by Sheila Dalton
In the first half of the 1600s, when Stolen takes place, Barbary corsairs - pirates from the Barbary Coast of North Africa, sanctioned by their governments to attack the ships of Christian countries - operated all around Britain's shores.
Meanwhile, England was sending its own citizens into a form of white slavery. More is known now about how the Irish were used as indentured servants in this era; what many people don’t realize is that In the 17th and 18th centuries, tens of thousands of British men, women and children lived as chattels, bound in servitude to their colonial masters. Worse yet, some of them were kidnapped by their own countrymen for transport to the Americas. While these unfortunates were often indentured in the usual way (their passage paid for by labour in the New World until their debts were paid) they did not go willingly. Others came because of deceit and misrepresentation by ‘spirits’ (recruiting agents) who told them outright lies about how they would be treated and what work they would be doing. Still more were arrested for various crimes, including vagrancy, and transported to the Americas and the Caribbean as virtual slaves.
As I read more about the 17th century, what struck me was that slavery at the time did not appear to have a racial basis. No race was considered exclusively slave material or exclusively free. Black, brown, white, Protestant, Jew, Muslim, Catholic - no one was safe from the scourge of slavery. In England, the biggest determining factor was poverty - if you were both penniless and homeless, your chances of becoming enslaved in the New World were huge.
When people think of ‘white slavery’ they generally think of darker-skinned races scooping up and carrying off white women for sale into harems.
|White Slavery Woodcut|
And while this did happen and is part of my book Stolen, it’s also true that the British enslaved their own in an era when cheap labour was desperately needed in the new colonies in the Americas and the Caribbean.
In addition to attacking ships and sailors, the corsairs also raided coastal settlements in Devon and Cornwall, often by sailing their craft onto unguarded beaches, and creeping up on villages in the dark to snatch up victims and sell them in the Moroccan slave markets. The men were then generally put to work building palaces and temples or sent back to sea as galley slaves; the women were often held for ransom or put in harems.
I had visited Devon and therefore set my tale in Newton Abbot and Teignmouth on the Devon coast.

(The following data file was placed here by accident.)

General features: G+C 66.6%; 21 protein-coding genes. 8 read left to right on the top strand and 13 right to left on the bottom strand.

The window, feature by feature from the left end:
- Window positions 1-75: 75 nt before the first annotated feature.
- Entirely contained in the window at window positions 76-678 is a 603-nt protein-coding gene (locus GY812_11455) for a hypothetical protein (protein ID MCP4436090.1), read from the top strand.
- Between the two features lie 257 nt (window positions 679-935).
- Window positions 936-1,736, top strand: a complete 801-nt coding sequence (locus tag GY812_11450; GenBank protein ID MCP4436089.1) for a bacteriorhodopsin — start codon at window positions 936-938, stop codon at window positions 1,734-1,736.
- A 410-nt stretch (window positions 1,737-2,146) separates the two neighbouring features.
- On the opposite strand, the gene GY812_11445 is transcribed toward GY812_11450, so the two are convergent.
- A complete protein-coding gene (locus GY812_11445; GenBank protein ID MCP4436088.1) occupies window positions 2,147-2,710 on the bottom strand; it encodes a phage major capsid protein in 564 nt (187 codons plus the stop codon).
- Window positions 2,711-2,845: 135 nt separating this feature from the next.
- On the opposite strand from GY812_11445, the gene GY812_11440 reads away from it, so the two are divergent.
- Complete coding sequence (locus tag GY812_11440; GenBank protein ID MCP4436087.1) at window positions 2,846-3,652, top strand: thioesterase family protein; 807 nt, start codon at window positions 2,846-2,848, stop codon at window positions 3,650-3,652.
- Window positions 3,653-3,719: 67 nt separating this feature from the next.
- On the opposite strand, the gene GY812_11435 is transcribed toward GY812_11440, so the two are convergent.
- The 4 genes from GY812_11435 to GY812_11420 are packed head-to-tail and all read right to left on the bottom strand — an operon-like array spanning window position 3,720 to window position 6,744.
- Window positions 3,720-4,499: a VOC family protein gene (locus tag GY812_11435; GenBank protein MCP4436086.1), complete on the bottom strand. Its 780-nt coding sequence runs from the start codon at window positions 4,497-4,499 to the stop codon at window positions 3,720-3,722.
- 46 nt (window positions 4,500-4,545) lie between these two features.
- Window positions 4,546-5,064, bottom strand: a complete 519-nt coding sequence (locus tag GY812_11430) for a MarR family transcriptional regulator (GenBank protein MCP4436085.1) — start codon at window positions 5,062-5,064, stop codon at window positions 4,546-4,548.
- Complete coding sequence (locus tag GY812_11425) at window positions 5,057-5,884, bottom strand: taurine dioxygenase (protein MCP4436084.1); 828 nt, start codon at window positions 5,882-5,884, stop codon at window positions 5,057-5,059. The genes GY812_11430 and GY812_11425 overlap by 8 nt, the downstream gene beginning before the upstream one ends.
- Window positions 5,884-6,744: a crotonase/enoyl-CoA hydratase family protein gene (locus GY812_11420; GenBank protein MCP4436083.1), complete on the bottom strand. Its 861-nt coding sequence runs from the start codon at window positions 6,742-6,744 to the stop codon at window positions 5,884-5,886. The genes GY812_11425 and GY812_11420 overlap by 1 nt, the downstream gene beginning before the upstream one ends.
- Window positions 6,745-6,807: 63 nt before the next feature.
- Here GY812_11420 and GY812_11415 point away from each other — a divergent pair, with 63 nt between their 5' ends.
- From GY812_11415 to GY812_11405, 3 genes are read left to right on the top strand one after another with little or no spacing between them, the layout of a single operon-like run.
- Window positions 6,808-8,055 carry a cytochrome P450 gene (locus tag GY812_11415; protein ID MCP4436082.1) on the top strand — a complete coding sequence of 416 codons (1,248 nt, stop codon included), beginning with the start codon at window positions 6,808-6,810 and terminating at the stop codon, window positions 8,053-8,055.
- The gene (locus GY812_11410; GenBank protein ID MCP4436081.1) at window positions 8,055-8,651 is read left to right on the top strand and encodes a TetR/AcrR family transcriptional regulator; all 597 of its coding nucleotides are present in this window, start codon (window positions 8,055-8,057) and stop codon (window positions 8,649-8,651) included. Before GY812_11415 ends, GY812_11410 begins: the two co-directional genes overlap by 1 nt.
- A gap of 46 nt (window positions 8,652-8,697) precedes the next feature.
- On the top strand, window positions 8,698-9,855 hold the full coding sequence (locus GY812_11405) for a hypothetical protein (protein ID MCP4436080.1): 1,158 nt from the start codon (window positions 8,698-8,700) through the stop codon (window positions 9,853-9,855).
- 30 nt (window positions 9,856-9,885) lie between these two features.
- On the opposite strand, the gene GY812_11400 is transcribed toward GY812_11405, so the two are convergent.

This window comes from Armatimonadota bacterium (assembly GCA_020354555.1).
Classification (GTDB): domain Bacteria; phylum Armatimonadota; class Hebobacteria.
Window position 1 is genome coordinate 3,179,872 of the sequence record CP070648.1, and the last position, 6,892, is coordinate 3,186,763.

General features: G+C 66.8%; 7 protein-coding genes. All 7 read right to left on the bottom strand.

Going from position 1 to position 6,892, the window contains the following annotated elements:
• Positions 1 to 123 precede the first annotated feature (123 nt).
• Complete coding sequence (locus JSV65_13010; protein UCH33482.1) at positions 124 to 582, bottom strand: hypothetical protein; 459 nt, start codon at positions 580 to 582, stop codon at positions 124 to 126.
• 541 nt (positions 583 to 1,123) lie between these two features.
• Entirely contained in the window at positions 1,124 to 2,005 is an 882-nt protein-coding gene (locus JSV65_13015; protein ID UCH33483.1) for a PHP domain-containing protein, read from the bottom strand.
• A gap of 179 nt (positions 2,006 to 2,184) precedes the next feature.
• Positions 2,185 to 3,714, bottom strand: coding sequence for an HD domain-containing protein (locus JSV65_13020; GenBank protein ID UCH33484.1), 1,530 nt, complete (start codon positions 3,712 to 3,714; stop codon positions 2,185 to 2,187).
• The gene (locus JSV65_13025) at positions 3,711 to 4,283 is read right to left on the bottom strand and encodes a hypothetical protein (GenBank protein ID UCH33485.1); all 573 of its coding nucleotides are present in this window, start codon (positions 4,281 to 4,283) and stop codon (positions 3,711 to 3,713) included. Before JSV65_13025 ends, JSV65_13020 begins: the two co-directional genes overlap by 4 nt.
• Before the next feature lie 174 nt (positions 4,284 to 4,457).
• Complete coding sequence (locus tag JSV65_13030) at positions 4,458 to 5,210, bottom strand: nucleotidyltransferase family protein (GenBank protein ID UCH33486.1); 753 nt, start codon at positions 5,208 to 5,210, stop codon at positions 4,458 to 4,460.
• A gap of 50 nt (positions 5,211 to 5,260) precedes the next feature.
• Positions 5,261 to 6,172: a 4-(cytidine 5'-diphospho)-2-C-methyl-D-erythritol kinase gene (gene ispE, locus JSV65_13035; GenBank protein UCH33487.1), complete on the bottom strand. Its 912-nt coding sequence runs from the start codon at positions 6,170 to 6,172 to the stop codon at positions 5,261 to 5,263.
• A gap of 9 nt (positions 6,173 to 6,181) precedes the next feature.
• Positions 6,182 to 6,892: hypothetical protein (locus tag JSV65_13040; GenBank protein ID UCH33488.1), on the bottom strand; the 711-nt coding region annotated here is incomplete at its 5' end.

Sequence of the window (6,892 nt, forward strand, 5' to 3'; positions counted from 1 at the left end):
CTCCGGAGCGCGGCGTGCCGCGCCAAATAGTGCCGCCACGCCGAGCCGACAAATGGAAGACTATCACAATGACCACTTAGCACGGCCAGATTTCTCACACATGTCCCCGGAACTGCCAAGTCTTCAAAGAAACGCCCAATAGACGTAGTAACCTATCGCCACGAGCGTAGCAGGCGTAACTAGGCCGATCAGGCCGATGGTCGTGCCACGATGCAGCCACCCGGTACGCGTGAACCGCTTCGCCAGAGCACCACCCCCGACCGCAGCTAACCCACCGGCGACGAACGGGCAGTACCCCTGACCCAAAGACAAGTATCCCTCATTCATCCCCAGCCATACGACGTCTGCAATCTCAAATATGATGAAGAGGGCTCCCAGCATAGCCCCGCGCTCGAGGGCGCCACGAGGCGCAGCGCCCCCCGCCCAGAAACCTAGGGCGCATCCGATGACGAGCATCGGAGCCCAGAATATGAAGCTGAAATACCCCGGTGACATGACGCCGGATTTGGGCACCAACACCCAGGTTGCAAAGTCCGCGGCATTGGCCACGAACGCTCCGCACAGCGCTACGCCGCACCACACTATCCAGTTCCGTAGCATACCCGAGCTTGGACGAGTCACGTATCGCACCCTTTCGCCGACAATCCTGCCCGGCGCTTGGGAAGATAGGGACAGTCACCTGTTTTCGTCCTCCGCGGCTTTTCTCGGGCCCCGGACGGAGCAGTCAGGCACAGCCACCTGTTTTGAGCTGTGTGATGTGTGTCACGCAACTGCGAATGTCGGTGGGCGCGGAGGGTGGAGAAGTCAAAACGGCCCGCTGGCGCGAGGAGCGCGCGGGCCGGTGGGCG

An encounter with two enslaved Britons from Morocco was even documented by Samuel Pepys in his famous Diary. An entry for Feb. 8, 1661 reads:
... Captain Mootham and Mr Dawes (who have been both slaves there) did make me full acquainted with their condition there. As, how they eat nothing but bread and water.... How they are beat upon the soles of the feet and bellies at the Liberty of their Padron. How they are all night called into their master's Bagnard, and there they lie.
|Vagrant being punished|
I also read accounts claiming hundreds of girls sent over in the 1620s were probably child prostitutes dragged off the London streets. And that James I ordered 100 "rowdy youths" from Newmarket to be shipped across to Virginia simply because the horseplay of these exuberant local lads had annoyed him. It was a dangerous age.
Once in the New World, these reluctant ‘servants’ became property, treated as their masters saw fit. Brutal punishments were common; every settlement had its own whipping post. One British slave in Virginia was publicly scourged for four days with his ears nailed to the post. His ‘crime’? Flirting with a servant girl.
While officially these people were under contract to work for a limited number of years (usually 7 to 10), they were in fact often worked to death or died of the terrible conditions in which they were forced to live.
My heroine, Lizbet Warren, suffers from two forms of slavery: her parents are captured by Barbary corsairs; and she herself is in danger of being transported as a slave to America for vagrancy - in her case, being on her own through no fault of her own.